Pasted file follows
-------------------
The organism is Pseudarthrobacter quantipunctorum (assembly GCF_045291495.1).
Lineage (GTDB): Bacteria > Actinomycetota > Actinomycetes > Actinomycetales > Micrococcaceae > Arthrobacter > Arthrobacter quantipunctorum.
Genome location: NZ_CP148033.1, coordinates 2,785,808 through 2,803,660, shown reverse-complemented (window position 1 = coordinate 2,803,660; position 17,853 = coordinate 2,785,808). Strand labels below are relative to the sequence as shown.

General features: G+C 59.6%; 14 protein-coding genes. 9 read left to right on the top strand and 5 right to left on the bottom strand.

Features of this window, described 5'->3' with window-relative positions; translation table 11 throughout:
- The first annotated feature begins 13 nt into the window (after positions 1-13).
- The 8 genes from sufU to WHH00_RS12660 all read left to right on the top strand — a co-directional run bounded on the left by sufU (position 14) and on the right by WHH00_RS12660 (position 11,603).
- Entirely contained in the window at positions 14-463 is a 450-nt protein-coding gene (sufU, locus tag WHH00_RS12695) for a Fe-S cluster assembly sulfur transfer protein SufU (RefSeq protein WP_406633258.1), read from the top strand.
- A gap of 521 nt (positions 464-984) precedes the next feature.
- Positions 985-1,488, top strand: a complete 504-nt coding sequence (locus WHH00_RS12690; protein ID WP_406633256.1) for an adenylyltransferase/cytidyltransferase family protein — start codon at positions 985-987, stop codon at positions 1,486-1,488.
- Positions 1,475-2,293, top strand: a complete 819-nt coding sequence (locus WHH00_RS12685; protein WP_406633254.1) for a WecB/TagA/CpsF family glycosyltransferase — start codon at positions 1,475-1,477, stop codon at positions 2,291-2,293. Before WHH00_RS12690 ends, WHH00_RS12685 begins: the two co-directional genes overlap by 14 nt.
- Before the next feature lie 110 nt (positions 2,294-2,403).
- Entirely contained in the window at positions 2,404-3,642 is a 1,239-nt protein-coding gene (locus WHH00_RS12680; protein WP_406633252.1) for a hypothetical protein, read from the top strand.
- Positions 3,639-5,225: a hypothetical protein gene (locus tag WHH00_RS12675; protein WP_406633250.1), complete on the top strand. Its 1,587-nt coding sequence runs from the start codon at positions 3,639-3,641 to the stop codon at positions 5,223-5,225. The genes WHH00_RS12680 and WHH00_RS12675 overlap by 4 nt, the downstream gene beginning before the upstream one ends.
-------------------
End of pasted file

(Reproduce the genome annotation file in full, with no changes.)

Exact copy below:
The organism is Pseudarthrobacter quantipunctorum (assembly GCF_045291495.1).
Lineage (GTDB): Bacteria > Actinomycetota > Actinomycetes > Actinomycetales > Micrococcaceae > Arthrobacter > Arthrobacter quantipunctorum.
Genome location: NZ_CP148033.1, coordinates 2,785,808 through 2,803,660, shown reverse-complemented (window position 1 = coordinate 2,803,660; position 17,853 = coordinate 2,785,808). Strand labels below are relative to the sequence as shown.

General features: G+C 59.6%; 14 protein-coding genes. 9 read left to right on the top strand and 5 right to left on the bottom strand.

Features of this window, described 5'->3' with window-relative positions; translation table 11 throughout:
- The first annotated feature begins 13 nt into the window (after positions 1-13).
- The 8 genes from sufU to WHH00_RS12660 all read left to right on the top strand — a co-directional run bounded on the left by sufU (position 14) and on the right by WHH00_RS12660 (position 11,603).
- Entirely contained in the window at positions 14-463 is a 450-nt protein-coding gene (sufU, locus tag WHH00_RS12695) for a Fe-S cluster assembly sulfur transfer protein SufU (RefSeq protein WP_406633258.1), read from the top strand.
- A gap of 521 nt (positions 464-984) precedes the next feature.
- Positions 985-1,488, top strand: a complete 504-nt coding sequence (locus WHH00_RS12690; protein ID WP_406633256.1) for an adenylyltransferase/cytidyltransferase family protein — start codon at positions 985-987, stop codon at positions 1,486-1,488.
- Positions 1,475-2,293, top strand: a complete 819-nt coding sequence (locus WHH00_RS12685; protein WP_406633254.1) for a WecB/TagA/CpsF family glycosyltransferase — start codon at positions 1,475-1,477, stop codon at positions 2,291-2,293. Before WHH00_RS12690 ends, WHH00_RS12685 begins: the two co-directional genes overlap by 14 nt.
- Before the next feature lie 110 nt (positions 2,294-2,403).
- Entirely contained in the window at positions 2,404-3,642 is a 1,239-nt protein-coding gene (locus WHH00_RS12680; protein WP_406633252.1) for a hypothetical protein, read from the top strand.
- Positions 3,639-5,225: a hypothetical protein gene (locus tag WHH00_RS12675; protein WP_406633250.1), complete on the top strand. Its 1,587-nt coding sequence runs from the start codon at positions 3,639-3,641 to the stop codon at positions 5,223-5,225. The genes WHH00_RS12680 and WHH00_RS12675 overlap by 4 nt, the downstream gene beginning before the upstream one ends.